Do you remember the excitement of the 2008 American presidential election? All those nail-biting months as one of the most famous women in the world, Hillary Clinton, fought and ultimately lost in the primaries to the hitherto unknown Barack Obama?
The moment when the phenomenon (whatever you think of her) that was Sarah Palin was revealed to a surprised world? The way 'Yes we can' caught the world's imagination? And the ease with which the Young Pretender, an academic with little political and no executive experience, trounced the war hero and admired veteran senator John McCain?
Being generally in favour of using your head when it comes to voting, I thought it foolish of the US electorate to put someone untried into the most important job in the world. But my feelings when Obama won were mixed. In 1979 my heart made me vote Liberal, because I couldn't stomach my Conservative candidate's enthusiasm for capital punishment, but when I saw Margaret Thatcher standing outside Number 10 Downing Street, I felt joyful that against all the odds a woman was prime minister. I felt a similar burst of euphoria when Obama's victory was announced, and later, when I saw this mixed-race man and his black wife take possession of the White House.
But while I became a great fan of Thatcher, Obama has been the kind of well-meaning but generally poorly performing president I feared he would be. Naive abroad and financially incontinent at home, he has disappointed many of his fans and reinforced the scepticism or down-right hostility of his critics. Despite a trillion-dollar stimulus, the economy is in bad shape and debt and unemployment are rising. It's not just the opposition who say sourly, "No he can't."
There were some thrills and spills during the Republican primaries, but the 2012 presidential election is a sad affair compared to that of four years ago. If the GOP had come up with a half-way decent candidate, he would defeat Obama with ease in November, but Mitt Romney will struggle. He has a blameless domestic life and an impressive business and political CV, but his plastic personality and general dullness are the despair of his supporters. And being a Mormon hasn't helped, since the religion is widely perceived as weird.
Obama is leaving nothing to chance. A ruthless campaigner, he has unleashed ferocious anti-Romney TV advertisements and Obama-friendly media are full of allegations about tax avoidance and various kind of brutal business practices. That Romney refuses to release more than two years of tax returns isn't helping. "What does he have to hide?" is the Democratic refrain.
Counter-allegations that the Obama administration is too close to Wall Street and that it goes in for crony capitalism (investing in the firms of political donors) have been so far too vague and complicated to do much damage.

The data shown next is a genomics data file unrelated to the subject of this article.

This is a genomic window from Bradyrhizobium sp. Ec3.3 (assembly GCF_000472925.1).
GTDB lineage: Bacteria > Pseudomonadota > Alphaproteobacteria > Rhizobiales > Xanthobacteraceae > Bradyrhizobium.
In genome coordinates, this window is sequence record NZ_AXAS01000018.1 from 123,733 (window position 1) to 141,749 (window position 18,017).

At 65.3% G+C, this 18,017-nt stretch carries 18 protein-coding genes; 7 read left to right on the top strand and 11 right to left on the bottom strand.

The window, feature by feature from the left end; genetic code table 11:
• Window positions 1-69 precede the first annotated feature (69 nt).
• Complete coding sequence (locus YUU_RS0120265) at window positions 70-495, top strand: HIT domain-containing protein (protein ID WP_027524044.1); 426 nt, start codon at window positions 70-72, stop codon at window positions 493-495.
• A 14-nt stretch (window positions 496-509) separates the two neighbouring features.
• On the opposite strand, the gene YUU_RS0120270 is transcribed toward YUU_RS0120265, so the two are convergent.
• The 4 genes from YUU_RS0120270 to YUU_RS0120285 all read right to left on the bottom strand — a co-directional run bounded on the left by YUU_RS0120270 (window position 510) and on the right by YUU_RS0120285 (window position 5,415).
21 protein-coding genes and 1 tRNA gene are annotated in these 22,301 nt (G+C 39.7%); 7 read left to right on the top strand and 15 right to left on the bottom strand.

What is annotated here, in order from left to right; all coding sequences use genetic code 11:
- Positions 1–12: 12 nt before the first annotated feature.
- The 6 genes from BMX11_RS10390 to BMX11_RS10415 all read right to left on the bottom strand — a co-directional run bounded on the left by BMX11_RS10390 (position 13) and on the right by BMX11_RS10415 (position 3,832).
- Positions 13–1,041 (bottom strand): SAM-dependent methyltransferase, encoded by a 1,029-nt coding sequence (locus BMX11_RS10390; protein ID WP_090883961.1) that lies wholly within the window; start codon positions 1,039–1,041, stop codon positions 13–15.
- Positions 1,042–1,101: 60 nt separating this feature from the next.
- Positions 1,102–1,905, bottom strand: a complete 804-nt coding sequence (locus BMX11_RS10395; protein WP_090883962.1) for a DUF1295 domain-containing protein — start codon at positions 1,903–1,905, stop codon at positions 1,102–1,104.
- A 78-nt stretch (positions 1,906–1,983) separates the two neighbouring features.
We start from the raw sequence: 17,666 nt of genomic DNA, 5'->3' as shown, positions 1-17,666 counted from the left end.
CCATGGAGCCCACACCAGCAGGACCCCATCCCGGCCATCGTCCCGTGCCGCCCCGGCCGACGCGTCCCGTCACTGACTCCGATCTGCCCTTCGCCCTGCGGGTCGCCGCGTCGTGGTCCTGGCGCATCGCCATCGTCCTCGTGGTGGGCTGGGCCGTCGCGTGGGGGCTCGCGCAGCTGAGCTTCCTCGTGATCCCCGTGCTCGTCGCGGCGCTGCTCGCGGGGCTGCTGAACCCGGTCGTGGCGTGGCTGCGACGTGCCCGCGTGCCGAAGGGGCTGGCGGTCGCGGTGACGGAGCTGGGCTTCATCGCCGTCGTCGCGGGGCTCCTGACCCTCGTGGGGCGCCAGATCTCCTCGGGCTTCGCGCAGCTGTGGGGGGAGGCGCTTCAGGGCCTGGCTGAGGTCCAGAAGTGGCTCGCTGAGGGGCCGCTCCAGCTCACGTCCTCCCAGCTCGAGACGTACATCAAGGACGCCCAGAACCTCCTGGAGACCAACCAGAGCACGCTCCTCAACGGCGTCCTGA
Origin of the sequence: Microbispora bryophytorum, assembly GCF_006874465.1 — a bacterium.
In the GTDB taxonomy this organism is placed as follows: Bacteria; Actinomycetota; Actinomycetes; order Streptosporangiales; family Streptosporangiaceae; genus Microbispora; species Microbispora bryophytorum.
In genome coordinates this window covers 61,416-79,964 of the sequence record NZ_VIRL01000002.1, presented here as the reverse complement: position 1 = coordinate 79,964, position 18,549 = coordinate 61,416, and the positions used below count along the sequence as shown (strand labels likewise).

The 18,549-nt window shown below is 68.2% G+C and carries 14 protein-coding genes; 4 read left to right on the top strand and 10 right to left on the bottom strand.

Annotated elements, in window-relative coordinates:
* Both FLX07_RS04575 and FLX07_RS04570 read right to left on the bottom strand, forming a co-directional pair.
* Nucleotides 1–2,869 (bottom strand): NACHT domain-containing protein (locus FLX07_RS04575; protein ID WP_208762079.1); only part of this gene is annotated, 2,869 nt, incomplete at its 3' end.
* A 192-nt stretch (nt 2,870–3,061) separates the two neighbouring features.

Still, the polls show a tight race and Obama has made a serious gaffe that enemies are exploiting joyfully. In a speech in Virginia, on June 11, without the teleprompters that accompany him almost everywhere, he extemporised a bit in justifying tax increases. People didn't become successful through being unusually smart or industrious, he explained. There were plenty of smart and industrious people about.
"If you were successful, somebody along the line gave you some help. There was a great teacher somewhere in your life. Somebody helped to create this unbelievable American system that we have that allowed you to thrive. Somebody invested in roads and bridges. If you've got a business, you didn't build that. Somebody else made that happen."
Now this might play well in many parts of the world, but most voters still subscribe to the American dream that all things are possible if you only try hard enough. Critics are falling over themselves to point out that socialist countries have roads and bridges but that without free enterprise, ambition is stifled. They're tuning in to widespread suspicion that Europe is in trouble because of its big-spending governments and considerable nervousness about what many see as Obama's profligacy.
People who allege that Obama doesn't understand America are unfairly accused of racism, when in fact they feel uneasily that his thinking is foreign. In truth, he has more in common with a European progressive than with the average bloke in a mid-western shopping mall. In this he resembles cosmopolitan Nick Clegg, who thinks like the EU official and MEP he once was rather than the ordinary English Joe whose deputy prime minister he is.
The toe-curling phrase "if you've got a business, you didn't build that" is a gift to Romney's campaign. Whether Romney knows how to use it is another question. But in a dreary, negative campaign, at least there is at last a bit of excitement.